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War of words over school move

Developer Mark Quinn, left, plans to buIld 570 new homes and a sports hub. This would also include relocating Barton Court Grammar School from Canterbury to the former Herne Bay Golf Club site, which was at the heart of a public meeting, held at the Salvation Army Hall on Monday
Developer Mark Quinn, left, plans to build 570 new homes and a sports hub. This would also include relocating Barton Court Grammar School from Canterbury to the former Herne Bay Golf Club site, which was at the heart of a public meeting, held at the Salvation Army Hall on Monday

Parents and councillors clashed in a war of words over the future of Barton Court at a fiery public meeting this week. The debate was organised by representatives from Herne Bay in a bid to boost support for the grammar school’s bid to move to the town from Canterbury. Developer Mark Quinn hopes to include the school in his plans to build houses and a sports hub on the former Herne Bay golf club site. But a panel of councillors was forced to address a number of fears about the relocation, with the topics of concern including transport, school catchment areas and urban expansion. Cllr Andrew Cook (Con) told the meeting at the Salvation Army Hall on Monday that there was cross-party support for moving the school to Herne Bay. He said:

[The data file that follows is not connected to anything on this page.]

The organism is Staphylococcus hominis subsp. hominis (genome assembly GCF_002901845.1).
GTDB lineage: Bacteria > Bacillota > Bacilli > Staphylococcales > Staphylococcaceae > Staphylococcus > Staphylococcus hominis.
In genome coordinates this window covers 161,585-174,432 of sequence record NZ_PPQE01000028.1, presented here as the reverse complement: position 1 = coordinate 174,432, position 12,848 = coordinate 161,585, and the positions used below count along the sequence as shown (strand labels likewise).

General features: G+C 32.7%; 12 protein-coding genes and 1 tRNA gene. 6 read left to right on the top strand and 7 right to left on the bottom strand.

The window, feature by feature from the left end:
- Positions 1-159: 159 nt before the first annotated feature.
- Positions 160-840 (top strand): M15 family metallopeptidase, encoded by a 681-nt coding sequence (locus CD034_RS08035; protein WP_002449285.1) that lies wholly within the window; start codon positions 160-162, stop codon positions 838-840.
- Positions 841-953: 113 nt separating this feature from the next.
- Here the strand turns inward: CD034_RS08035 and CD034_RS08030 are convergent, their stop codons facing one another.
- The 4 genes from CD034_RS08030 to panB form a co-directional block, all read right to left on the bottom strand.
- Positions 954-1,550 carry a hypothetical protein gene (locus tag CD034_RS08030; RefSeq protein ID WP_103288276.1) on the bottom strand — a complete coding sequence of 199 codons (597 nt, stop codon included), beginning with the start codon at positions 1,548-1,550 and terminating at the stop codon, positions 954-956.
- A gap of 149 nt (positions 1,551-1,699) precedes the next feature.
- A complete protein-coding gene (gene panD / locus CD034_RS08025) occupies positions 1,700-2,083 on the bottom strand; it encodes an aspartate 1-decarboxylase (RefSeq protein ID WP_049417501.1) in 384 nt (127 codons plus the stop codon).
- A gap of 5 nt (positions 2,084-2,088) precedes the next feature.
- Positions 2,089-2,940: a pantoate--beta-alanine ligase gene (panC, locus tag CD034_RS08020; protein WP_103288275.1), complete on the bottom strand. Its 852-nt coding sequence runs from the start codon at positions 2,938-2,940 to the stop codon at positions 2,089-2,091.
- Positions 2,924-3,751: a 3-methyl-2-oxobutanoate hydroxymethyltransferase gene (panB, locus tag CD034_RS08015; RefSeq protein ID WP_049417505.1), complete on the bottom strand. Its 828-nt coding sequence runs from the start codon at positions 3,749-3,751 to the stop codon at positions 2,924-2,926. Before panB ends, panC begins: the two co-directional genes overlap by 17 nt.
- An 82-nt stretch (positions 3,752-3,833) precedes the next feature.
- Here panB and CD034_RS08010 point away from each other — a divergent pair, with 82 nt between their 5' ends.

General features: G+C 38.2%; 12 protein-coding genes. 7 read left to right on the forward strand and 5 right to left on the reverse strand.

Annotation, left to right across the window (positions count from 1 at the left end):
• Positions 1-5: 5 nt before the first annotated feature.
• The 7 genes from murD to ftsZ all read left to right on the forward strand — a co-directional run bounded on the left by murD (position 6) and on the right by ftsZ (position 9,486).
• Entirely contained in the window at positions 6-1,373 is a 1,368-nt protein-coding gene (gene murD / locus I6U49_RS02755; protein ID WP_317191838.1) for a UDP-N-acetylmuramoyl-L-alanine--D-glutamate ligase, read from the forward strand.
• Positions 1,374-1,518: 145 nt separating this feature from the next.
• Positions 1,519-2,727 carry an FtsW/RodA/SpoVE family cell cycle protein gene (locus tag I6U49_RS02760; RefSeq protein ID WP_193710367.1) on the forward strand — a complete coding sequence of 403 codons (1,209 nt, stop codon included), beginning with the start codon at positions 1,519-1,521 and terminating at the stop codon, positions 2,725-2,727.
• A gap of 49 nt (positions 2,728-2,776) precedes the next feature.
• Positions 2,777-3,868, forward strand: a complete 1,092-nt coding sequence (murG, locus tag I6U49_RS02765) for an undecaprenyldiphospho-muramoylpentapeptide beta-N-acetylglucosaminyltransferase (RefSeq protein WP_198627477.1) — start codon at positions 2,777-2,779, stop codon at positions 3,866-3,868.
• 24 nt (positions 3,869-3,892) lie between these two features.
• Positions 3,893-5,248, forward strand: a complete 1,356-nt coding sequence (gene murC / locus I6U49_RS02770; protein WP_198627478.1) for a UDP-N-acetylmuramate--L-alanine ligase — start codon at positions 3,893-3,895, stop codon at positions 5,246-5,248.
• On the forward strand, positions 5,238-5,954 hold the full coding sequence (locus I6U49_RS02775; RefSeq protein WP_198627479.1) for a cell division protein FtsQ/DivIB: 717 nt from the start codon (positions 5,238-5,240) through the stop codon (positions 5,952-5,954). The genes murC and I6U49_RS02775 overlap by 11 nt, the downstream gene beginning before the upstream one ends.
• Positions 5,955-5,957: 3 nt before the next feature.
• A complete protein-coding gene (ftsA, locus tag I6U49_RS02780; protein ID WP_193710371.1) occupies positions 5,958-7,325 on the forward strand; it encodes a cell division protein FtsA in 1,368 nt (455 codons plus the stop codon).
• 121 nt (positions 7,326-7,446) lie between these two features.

“Today I spoke to a number of parents at Reculver School, and I’d say 99% were in favour of Barton Court coming over to Herne Bay. Parents have a lot of problems getting kids into the Canterbury catchment area, and also not being able to get into the catchment area for our own comprehensive school either.”

Opportunity

Herne Bay councillors, including cllr Joe Howes, right, who told the meeting a satellite school was unlikely given that the Government had recently rejected a similar plan in Sevenoaks
Herne Bay councillors, including cllr Joe Howes, right, who told the meeting a satellite school was unlikely given that the Government had recently rejected a similar plan in Sevenoaks

“Having a grammar school would definitely help us to regenerate the town. This is a once in a lifetime opportunity for us, so we intend to grab it.”

Parents forum campaigner Paul Todd battled with Cllr Joe Howes (Con) over whether the move could deliver bigger class sizes and better education. Cllr Howes said:

“The school at the moment is not fit for purpose. In no way can it expand beyond four form entry. It means that the catchment area will just get smaller and smaller.”

Parents forum campaigner Paul Todd argued for a satellite school
Parents forum campaigner Paul Todd argued for a satellite school

Mr Todd replied:

“I think we should be working together as a community. We don’t need to be Canterbury, Herne Bay and Whitstable all at each others throats. The original plan was for a satellite school. Why is this not achievable? It’s best to say that we want a satellite here, working together for everybody to make use of.”

His words were echoed by Brian Robinson, who added:

Brian Robinson pointed out that “only 45% of pupils come from the coastal areas”
Brian Robinson pointed out that “only 45% of pupils come from the coastal areas”

“I can understand completely why you want this in Herne Bay, but it seems here that we’re robbing Peter to pay Paul. Only 45% of pupils at the school are from the coastal towns, which means the others would have to trek from the south, east and west of Canterbury to a new school.”

But Cllr Howes said a satellite school was not a likely option given the government’s rejection of a similar approach in Sevenoaks.

Herne Bay Gazette, June 5th 2014

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